Economy on the Rise

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Pharr Mayor’s Business-Friendly Approach Boosts City Commerce

There’s something about the city of Pharr. Something in the air, maybe, or the changing look of the city with the addition of businesses like World Market, Costco, and Fazoli’s, among others.

“I think what I’m most excited about is the fact of when I walk down the city streets and meet my fellow Pharr residents, I like to see their smiles — that they’re very proud of their city,” said Dr. Ambrosio Hernandez, mayor of Pharr. “That they, themselves, without me asking, volunteer the fact that they see a difference in Pharr. They feel it. I commonly will get, ‘I feel the energy in Pharr.’”

That energy has manifested itself in a business boom in Pharr, which has brought in companies that have created jobs within the city.

“It actually will add a little bit on our property taxes,” Hernandez said, tallying up more benefits of businesses setting up shop in Pharr. “It will also bring in sales tax, alcohol tax … all that contributes to our economy, and therefore allows us to have more resources to build parks, build roads, build infrastructure, attract other businesses.”

All of those perks add up to perhaps the biggest bonus of all: the ability to lower property taxes in Pharr.

“Because I’m depending on other resources to pay my bills and not solely the property taxes in the city of Pharr,” Hernandez explained. “So that’s one of the most powerful tools that we have.”

These advantages also benefit the Pharr-Reynosa International Bridge.

“The more infrastructure we have to help commerce, international commerce, the more traffic goes by,” Hernandez said. “That all comes to the City of Pharr’s bottom line, which, again, frees up taxpayer money.”

New developments — like Top Golf for sports entertainment and cold storage facilities near the international bridge for preserving produce as it enters the country for cleaning and inspection — are broadening the scope of the city’s economy.

“I didn’t realize there was so much business available,” Hernandez said. “I didn’t realize there was so much business that was moving away from Pharr not because there was better options, but because we were turning it away — the fact that we weren’t open to negotiation, we weren’t as customer friendly as we should’ve been.”

Pinpointing this issue has helped open the doors to economic gains throughout Pharr.

“Now we have a system in place that we are absolutely transparent to all business owners and taxpayers so they know exactly what’s happening with their money,” Hernandez said. “We streamline the process so that way, we’re business friendly.”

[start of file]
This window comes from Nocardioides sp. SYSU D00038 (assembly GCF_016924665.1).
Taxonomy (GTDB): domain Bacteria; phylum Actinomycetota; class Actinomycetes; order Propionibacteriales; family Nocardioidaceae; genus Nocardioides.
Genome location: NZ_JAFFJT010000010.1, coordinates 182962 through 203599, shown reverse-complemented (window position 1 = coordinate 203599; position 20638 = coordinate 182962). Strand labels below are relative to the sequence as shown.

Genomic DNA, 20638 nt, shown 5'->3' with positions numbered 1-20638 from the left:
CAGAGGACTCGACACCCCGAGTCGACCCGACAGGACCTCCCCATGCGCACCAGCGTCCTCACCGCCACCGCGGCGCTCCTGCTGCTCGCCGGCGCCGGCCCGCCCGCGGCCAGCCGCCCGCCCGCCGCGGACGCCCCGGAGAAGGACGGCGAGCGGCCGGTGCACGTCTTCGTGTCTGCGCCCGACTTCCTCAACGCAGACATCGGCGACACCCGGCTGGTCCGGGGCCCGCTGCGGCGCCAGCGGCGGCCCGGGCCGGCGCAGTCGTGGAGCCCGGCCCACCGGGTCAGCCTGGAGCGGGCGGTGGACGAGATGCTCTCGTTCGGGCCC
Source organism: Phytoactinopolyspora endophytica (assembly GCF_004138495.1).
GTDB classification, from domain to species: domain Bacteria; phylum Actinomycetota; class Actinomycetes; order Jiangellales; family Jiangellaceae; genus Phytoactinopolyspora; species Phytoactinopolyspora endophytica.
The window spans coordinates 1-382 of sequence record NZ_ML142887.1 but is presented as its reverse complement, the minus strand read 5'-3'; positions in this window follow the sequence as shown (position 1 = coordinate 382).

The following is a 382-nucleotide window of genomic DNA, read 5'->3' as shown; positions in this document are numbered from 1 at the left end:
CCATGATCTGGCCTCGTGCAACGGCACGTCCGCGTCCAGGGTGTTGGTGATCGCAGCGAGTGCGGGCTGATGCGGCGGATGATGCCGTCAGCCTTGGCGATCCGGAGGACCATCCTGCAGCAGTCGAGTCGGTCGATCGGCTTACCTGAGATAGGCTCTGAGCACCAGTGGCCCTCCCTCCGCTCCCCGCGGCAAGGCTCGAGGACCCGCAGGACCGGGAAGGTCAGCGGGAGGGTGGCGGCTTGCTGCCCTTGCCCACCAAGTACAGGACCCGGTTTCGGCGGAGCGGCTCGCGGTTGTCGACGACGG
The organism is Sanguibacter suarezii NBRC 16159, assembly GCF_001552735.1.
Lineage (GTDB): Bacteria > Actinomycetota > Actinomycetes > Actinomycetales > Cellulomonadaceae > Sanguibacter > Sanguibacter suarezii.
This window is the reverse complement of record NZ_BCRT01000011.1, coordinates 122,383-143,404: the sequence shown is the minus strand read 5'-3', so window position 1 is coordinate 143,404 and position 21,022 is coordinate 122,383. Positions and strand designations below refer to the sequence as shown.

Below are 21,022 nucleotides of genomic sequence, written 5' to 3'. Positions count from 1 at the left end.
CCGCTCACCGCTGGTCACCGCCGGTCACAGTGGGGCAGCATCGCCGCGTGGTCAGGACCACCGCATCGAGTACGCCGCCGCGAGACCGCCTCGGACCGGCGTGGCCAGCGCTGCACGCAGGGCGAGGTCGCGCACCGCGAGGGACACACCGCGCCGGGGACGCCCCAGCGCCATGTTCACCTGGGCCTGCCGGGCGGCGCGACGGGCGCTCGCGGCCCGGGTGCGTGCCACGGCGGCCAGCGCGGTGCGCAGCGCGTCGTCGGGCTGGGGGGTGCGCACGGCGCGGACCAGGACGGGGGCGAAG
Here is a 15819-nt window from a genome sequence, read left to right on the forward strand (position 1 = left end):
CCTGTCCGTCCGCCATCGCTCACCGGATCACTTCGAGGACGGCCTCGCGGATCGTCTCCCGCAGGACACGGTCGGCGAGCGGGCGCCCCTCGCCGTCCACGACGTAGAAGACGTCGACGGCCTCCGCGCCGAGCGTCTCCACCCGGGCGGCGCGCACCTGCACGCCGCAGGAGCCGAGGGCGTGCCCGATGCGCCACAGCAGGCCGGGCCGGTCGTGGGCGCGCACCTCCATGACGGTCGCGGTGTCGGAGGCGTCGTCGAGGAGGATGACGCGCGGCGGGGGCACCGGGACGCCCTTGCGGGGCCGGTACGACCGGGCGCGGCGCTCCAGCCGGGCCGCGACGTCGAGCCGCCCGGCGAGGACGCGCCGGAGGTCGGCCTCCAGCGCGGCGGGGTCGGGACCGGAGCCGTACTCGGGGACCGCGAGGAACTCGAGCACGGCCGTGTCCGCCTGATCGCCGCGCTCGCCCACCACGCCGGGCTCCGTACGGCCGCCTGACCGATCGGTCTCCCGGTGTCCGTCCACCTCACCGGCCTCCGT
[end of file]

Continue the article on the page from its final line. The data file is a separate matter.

And that attracts both people and commerce to the city.

Dr Ambrosio Hernandez

“People want to come to Pharr,” Hernandez said. “They actually want to live and play and work in Pharr. They just needed the right atmosphere to be there, to culture it and cultivate it and get it to where it should be.”

Hernandez says he aims for development in Pharr to benefit more in the city than just its coffers.

“We always tell our investors, ‘look, if it’s in the best interests of Pharr, we will absolutely do the deal — whether it’s a public-private partnership, we’ll do the deal; if it’s a straight-up incentive program, we’ll do the deal; if it’s something that helps the citizens of Pharr stay healthy, vibrant, adds culture, we’ll do the deal,” he said. “As long as it makes economic sense to the city of Pharr.”

Hernandez added that he would never make a decision that would add to the tax burden of Pharr citizens.

Hernandez touted the current administration in Pharr for the positive changes in the city.

“I would love to say that it was me, but it’s not,” he said. “The fact that my commission as a whole has been able to put people where they should be by their talents and their skill set — not for political gain — that’s really allowed the employees feel empowered to take off. Now, you see it.”

The “service with a smile” mentality that Hernandez champions — just like the treatment guests get at five-star hotels — has permeated every way city leaders conduct business.

“At the end of the day, the taxpayers are paying all employees their salary,” he said. “And they represent us. So they have to show that we are business friendly, have a smile on their face, say hello to everybody, and have a get-it-done attitude.”

When the city does things right, it’s the residents who reap the rewards.

“I want my neighbor to be happy,” Hernandez said. “And if my neighbor’s happy, I’m happy.”